Thursday, July 24, 2008

baseball leans to the left

David Peters was born lefthanded. It took a few raps on the hand by his teachers, but like many in his generation, he switched to being a righty.

Maybe that's why Peters, now 61, became a scholar instead of a first baseman.

Peters is an engineering professor at Washington University in St. Louis who happens to be a baseball nut. He looked at baseball from an engineer's perspective and determined that southpaws have a decided advantage.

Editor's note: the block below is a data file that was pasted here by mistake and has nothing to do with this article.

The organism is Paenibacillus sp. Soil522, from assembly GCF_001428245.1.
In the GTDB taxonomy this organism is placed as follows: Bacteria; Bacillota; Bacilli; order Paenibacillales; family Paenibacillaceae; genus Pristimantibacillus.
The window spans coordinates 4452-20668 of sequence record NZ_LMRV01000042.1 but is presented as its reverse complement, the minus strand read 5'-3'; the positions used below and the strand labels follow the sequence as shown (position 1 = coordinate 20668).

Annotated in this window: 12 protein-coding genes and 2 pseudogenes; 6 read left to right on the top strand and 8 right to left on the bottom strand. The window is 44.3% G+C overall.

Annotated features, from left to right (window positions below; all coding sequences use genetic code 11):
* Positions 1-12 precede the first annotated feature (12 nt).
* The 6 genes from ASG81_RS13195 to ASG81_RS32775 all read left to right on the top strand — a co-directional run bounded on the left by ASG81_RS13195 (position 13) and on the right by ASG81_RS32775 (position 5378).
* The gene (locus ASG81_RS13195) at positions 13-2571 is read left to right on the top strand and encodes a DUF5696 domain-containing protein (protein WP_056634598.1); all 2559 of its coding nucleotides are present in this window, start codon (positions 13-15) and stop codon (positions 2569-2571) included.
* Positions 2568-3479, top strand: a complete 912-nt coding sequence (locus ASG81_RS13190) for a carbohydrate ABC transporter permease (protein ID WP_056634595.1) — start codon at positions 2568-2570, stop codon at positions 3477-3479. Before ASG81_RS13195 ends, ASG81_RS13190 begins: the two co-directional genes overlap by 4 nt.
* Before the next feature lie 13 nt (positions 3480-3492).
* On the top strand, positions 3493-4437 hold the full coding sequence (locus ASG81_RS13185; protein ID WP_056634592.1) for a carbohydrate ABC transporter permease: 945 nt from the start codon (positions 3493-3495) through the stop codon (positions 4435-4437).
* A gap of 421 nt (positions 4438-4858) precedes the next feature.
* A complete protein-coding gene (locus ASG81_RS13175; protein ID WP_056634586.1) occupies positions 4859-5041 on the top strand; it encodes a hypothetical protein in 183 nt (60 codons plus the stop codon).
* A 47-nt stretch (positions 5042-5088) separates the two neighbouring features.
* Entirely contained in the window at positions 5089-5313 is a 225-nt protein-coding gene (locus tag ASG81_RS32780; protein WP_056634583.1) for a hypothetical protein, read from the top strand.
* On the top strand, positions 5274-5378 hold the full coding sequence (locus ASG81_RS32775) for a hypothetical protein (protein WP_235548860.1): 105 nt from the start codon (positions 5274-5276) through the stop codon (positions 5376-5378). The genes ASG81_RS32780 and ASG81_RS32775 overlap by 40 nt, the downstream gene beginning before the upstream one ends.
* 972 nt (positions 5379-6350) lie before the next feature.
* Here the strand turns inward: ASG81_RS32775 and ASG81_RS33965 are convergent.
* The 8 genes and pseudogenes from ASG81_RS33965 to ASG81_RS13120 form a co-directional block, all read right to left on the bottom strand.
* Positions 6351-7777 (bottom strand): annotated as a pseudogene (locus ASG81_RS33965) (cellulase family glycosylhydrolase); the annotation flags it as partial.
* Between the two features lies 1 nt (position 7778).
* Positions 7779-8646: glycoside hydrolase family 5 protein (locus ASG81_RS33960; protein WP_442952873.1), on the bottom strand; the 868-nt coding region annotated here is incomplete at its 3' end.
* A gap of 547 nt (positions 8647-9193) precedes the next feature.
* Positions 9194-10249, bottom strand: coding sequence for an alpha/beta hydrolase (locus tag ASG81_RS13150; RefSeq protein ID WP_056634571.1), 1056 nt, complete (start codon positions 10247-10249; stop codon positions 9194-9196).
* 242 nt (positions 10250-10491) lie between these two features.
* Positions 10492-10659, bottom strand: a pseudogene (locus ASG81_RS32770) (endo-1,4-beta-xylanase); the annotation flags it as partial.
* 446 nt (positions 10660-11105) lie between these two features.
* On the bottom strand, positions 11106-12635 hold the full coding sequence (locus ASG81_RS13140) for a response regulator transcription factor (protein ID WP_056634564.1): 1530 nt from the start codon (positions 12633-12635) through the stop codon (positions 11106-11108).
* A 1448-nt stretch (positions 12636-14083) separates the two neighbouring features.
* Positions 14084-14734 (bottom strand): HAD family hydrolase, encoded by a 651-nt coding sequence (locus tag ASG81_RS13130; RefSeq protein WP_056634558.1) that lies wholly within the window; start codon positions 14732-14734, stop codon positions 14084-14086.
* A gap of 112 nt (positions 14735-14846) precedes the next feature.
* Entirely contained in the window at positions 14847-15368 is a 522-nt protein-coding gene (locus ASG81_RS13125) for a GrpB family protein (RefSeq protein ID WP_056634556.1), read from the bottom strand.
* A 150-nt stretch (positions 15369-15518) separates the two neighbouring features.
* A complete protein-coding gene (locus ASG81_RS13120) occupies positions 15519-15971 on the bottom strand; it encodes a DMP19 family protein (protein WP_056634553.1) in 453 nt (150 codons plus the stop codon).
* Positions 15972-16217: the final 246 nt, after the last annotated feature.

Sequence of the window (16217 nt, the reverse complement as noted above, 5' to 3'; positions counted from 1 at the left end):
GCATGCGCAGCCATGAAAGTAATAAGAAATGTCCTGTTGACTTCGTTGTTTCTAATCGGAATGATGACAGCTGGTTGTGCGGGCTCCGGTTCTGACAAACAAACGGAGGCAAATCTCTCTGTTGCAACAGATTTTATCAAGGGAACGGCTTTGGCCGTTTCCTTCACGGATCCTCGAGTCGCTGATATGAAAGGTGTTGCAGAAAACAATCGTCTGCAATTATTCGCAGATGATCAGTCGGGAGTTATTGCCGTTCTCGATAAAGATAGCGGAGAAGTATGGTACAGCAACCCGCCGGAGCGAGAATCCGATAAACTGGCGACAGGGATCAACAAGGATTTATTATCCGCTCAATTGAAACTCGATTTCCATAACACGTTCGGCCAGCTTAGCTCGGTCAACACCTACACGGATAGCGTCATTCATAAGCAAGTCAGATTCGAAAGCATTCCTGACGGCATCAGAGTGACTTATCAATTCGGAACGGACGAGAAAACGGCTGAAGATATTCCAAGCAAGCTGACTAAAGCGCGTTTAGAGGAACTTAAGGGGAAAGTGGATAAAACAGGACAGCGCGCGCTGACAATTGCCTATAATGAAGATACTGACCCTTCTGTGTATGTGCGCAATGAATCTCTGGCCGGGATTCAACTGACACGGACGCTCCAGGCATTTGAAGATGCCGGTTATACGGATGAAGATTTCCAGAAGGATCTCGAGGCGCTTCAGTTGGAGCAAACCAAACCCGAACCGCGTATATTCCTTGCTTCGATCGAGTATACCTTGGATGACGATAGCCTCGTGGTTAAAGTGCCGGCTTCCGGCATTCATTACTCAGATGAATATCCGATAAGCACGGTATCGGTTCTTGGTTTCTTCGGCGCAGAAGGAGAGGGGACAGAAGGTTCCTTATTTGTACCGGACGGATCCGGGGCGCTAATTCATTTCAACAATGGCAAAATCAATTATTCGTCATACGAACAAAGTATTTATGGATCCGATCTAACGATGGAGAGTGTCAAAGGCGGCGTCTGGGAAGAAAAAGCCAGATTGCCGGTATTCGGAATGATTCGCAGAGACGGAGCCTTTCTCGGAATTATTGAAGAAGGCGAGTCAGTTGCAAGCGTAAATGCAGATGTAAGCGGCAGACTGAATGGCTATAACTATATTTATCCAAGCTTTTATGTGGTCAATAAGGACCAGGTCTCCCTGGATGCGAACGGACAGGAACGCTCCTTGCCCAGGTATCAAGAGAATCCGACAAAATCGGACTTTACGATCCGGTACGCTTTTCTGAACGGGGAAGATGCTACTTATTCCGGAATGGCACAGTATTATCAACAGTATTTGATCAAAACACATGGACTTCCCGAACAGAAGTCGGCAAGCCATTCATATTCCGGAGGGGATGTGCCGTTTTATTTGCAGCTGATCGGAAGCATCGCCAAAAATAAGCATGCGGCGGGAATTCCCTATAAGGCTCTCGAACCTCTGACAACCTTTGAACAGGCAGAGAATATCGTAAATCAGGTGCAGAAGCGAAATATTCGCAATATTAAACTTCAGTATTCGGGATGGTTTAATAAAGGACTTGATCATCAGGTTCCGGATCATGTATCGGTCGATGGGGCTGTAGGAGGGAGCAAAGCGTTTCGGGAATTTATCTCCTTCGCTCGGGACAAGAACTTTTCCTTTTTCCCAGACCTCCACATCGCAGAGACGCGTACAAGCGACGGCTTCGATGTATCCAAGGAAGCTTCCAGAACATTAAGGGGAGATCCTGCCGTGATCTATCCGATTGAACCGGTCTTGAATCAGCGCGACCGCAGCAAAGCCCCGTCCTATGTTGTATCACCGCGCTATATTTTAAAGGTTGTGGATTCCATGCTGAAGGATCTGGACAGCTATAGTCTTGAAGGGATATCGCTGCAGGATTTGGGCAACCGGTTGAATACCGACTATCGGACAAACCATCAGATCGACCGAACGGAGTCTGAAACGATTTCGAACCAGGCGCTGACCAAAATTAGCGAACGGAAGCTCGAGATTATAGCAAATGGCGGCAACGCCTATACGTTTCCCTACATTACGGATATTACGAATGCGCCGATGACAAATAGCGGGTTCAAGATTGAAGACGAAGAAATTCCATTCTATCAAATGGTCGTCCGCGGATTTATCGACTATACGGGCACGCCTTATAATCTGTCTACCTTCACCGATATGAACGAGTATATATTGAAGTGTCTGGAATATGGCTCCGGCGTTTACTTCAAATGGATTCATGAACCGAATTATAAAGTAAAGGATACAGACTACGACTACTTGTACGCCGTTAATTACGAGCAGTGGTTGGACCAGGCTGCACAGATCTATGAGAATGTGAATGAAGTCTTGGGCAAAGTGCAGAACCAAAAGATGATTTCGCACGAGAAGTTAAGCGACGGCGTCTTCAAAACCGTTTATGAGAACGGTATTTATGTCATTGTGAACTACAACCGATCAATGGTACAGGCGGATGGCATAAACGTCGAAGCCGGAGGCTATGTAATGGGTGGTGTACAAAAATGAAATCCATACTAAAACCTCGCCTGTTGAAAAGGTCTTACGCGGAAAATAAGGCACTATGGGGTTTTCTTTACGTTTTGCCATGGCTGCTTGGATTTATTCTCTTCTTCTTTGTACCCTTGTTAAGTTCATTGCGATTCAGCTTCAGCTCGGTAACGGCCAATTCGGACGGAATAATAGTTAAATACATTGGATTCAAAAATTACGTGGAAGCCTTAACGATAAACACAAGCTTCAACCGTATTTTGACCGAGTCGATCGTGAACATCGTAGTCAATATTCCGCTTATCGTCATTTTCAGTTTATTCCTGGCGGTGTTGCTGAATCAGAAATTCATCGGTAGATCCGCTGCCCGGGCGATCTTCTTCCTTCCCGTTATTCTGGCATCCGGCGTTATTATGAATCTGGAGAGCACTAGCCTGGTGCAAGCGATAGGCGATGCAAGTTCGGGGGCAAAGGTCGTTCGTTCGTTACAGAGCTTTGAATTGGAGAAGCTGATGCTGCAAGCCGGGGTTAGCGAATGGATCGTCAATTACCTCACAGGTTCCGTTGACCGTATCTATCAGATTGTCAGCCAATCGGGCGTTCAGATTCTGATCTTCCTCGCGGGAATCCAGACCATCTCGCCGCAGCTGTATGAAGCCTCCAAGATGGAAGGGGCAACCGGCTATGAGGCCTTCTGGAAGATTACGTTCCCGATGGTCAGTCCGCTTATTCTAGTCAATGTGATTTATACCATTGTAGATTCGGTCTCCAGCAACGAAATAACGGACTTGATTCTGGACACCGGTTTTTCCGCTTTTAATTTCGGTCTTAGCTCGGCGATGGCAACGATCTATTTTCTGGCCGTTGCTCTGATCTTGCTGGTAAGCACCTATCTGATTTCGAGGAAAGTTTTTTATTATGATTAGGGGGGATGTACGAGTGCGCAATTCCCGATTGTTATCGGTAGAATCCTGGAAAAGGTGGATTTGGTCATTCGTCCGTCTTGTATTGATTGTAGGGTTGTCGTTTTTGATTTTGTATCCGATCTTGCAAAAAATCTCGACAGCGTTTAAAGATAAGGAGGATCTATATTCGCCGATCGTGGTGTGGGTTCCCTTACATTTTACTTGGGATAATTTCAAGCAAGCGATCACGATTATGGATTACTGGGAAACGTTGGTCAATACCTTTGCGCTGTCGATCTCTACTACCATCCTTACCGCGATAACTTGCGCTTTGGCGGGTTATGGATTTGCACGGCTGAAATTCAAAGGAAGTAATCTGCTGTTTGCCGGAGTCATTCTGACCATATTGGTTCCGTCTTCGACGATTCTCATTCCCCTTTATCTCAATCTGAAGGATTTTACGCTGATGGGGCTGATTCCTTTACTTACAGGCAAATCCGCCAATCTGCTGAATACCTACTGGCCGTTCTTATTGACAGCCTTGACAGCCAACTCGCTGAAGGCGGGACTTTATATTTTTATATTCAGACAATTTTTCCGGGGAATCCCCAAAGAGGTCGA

"Ninety percent of the human population is righthanded, but in baseball 25 percent of the players, both pitchers and batters, are lefthanded," Peters said.

"Do lefties have an advantage? They definitely do. The statistics bear that out."

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